If you thought middle school was the time in your life when you would be the most judged for what you wore, how you did your hair, and even what you ate, you’ve never been pregnant. As soon as a woman becomes pregnant, it seems like people think she is twelve again and incapable of making her own decisions. These people become her middle school frenemies — building her up and tearing her down in the same moment — casting judgment over everything she does:
You’re going to lift that?
You’re going to work that late?
You’re going to take that much time off?
Dye your hair?
One difference between middle school and pregnancy is that when you are pregnant, it’s not cool to drink. You can’t even sneak one and brag to your friends, because they will turn on you so quickly, you’ll wonder how you went from eating at the cool table to being kicked out of the cafeteria.
That’s why everyone’s so pissed at New York City right now. NYC, too cool for school with the heavy eyeliner and too many boyfriends, became the pregnant person’s friend this week when it’s Commission of Human Rights published guidelines preventing the discrimination of pregnant women.
The guidelines cover major forms of discrimination like pregnant women being denied jobs or housing, or being forced to take early, unpaid leave. They also cover discriminatory conduct that “manifests itself in more subtle and patronizing ways” such as “policies that single out pregnant individuals” like the following: “those that […] deny entrance to pregnant individuals to certain public accommodations, or refuse to serve certain food or drinks to pregnant individuals or individuals perceived to be pregnant.”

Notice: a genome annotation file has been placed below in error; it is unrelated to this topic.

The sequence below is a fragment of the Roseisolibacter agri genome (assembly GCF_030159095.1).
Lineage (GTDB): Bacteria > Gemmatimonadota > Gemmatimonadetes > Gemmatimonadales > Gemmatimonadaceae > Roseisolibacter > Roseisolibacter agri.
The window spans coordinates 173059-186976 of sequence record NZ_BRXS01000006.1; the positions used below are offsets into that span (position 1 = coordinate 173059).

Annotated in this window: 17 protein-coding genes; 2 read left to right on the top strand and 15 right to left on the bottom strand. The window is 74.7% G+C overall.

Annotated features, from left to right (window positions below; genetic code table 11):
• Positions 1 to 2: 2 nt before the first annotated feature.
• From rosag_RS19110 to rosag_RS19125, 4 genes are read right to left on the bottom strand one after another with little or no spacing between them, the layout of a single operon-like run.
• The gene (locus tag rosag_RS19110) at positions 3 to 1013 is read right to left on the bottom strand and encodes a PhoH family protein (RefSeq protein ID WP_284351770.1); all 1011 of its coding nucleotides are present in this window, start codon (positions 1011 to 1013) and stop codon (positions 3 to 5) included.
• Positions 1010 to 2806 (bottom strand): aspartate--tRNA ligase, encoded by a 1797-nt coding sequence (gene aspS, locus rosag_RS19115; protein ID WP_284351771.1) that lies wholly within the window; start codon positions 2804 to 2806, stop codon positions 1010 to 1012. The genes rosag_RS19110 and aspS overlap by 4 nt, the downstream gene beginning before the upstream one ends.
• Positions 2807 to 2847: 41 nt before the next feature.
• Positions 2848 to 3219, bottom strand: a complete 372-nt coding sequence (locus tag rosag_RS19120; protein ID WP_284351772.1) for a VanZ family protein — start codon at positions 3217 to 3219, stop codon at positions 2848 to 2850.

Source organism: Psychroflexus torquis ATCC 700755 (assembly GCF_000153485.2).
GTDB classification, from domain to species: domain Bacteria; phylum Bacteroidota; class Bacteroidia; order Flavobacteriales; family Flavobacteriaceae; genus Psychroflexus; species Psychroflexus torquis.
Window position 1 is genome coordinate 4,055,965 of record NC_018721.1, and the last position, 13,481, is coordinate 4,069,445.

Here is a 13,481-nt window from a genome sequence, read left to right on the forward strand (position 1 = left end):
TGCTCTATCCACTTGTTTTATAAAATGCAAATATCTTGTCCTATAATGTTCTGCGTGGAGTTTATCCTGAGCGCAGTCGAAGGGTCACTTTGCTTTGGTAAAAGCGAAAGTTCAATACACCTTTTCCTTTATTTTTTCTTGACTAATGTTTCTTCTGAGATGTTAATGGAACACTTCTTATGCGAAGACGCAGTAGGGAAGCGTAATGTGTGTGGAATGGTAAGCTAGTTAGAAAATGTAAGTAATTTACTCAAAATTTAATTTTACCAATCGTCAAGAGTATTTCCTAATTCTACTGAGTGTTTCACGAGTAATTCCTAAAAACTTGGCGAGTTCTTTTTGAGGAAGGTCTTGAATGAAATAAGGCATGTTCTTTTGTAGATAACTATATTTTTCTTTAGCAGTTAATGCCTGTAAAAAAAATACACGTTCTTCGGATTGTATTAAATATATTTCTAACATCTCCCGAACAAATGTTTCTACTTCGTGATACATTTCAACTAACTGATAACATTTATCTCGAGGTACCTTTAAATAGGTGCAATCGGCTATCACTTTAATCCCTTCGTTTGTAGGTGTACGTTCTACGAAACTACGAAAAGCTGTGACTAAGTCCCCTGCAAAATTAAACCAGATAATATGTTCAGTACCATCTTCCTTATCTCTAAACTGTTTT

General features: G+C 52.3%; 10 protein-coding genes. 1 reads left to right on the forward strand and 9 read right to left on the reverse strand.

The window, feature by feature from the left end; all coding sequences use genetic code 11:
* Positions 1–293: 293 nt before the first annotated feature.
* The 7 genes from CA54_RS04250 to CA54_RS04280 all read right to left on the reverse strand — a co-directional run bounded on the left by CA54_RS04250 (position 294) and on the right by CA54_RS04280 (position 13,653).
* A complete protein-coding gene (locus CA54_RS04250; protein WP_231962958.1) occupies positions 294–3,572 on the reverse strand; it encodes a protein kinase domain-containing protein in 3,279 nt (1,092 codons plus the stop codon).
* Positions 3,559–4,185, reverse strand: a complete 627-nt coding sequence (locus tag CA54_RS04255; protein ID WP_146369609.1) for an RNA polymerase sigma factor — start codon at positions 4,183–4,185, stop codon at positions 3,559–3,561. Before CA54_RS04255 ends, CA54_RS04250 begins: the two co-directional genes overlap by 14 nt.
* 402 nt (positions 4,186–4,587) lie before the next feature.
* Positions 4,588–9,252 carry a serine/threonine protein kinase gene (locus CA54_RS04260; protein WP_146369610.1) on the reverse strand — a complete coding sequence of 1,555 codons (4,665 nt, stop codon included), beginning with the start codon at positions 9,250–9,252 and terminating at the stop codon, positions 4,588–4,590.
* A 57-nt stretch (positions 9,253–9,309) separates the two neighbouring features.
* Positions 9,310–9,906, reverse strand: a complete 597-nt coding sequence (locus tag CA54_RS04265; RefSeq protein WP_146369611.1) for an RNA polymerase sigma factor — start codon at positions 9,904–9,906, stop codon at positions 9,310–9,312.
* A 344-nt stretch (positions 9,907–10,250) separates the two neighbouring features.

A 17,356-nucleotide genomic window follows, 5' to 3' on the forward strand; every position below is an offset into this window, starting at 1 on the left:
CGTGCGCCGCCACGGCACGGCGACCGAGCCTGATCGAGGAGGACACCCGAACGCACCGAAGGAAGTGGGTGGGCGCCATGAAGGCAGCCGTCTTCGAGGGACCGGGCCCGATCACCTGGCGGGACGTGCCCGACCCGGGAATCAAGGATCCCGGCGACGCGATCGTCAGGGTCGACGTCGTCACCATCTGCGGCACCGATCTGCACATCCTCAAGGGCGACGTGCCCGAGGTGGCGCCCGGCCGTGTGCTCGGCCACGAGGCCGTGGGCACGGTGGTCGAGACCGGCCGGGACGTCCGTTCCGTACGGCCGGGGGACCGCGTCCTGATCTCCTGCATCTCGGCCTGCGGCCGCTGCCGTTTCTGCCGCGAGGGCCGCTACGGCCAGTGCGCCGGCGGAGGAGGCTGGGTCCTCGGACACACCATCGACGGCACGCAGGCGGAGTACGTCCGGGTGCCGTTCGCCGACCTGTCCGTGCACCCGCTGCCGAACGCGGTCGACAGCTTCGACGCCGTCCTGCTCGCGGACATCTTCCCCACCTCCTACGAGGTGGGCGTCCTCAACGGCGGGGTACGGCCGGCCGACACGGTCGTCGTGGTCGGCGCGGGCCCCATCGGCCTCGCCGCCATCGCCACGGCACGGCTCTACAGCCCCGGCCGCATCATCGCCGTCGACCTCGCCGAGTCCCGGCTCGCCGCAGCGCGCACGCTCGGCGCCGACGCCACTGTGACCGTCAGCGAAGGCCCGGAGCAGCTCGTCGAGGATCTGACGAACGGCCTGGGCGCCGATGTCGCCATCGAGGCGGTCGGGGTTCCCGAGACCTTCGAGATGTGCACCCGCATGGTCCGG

It’s that last form of no-longer-legal discrimination that has people so upset. It’s been blaring from all the major news network headlines lately: “Bartenders banned from denying pregnant women alcohol in NYC.”
Now, before you all get mad at me, I didn’t drink during my pregnancy and I’m not saying other women should. I’m just pointing out that there are a lot of good, needed policies in those guidelines and people are fixating on (and just maybe) blowing out of proportion this particular policy; it’s not some random person’s occupation to police pregnant people’s morality.
The New York Times quoted a lawyer with the New York City Hospitality Alliance as saying “to a certain extent it’s government run amok” because bars are required to post signs warning about the dangers of alcohol to a fetus but the bartenders can’t impress upon the woman that danger and prevent her from causing it. Or because bartenders, who have the right to refuse to serve a “visibly intoxicated” customer, won’t know what to do if that customer is a pregnant woman. Should they keep serving her to avoid discrimination?
Is this government run amok? No. The government should place warnings in bars. Just like they do on cigarettes, medication, and amusement park rides. Would it be great if all women followed the advice? Sure. But just because a woman is pregnant doesn’t mean she can’t read a warning label and make up her own mind. And a visibly intoxicated pregnant person looks and acts just like any other drunk person. When that happens, the bartender has the right to refuse service.
These guidelines don’t mean that women are going to be bellying up to the bar in record numbers shouting, “Make it a double! I’m drinking for two!” They mean that a pregnant person is still a person.
Jennifer Brick is a freelance writer and former teacher in Durham, North Carolina. She earned her Masters of Fine Arts in Creative Nonfiction from Goucher College. Follow her on Twitter @jenbrickwrites.